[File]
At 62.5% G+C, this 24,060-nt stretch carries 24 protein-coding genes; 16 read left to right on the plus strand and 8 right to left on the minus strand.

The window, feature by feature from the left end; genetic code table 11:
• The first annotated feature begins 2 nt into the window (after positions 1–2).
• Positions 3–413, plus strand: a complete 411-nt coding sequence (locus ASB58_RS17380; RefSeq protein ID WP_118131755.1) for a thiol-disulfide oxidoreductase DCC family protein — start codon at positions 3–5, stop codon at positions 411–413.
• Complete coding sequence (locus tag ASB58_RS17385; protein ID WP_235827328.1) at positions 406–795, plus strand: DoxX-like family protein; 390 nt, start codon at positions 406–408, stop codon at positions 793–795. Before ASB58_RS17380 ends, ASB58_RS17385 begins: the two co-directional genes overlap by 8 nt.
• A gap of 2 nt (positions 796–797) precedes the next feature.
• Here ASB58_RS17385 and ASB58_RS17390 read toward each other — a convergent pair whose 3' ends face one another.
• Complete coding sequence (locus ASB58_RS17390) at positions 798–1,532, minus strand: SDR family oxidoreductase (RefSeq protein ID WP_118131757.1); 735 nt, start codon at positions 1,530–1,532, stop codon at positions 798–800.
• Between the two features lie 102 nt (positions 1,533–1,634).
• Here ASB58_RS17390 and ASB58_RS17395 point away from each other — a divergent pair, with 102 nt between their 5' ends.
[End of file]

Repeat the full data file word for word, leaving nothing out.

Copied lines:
At 62.5% G+C, this 24,060-nt stretch carries 24 protein-coding genes; 16 read left to right on the plus strand and 8 right to left on the minus strand.

The window, feature by feature from the left end; genetic code table 11:
• The first annotated feature begins 2 nt into the window (after positions 1–2).
• Positions 3–413, plus strand: a complete 411-nt coding sequence (locus ASB58_RS17380; RefSeq protein ID WP_118131755.1) for a thiol-disulfide oxidoreductase DCC family protein — start codon at positions 3–5, stop codon at positions 411–413.
• Complete coding sequence (locus tag ASB58_RS17385; protein ID WP_235827328.1) at positions 406–795, plus strand: DoxX-like family protein; 390 nt, start codon at positions 406–408, stop codon at positions 793–795. Before ASB58_RS17380 ends, ASB58_RS17385 begins: the two co-directional genes overlap by 8 nt.
• A gap of 2 nt (positions 796–797) precedes the next feature.
• Here ASB58_RS17385 and ASB58_RS17390 read toward each other — a convergent pair whose 3' ends face one another.
• Complete coding sequence (locus ASB58_RS17390) at positions 798–1,532, minus strand: SDR family oxidoreductase (RefSeq protein ID WP_118131757.1); 735 nt, start codon at positions 1,530–1,532, stop codon at positions 798–800.
• Between the two features lie 102 nt (positions 1,533–1,634).
• Here ASB58_RS17390 and ASB58_RS17395 point away from each other — a divergent pair, with 102 nt between their 5' ends.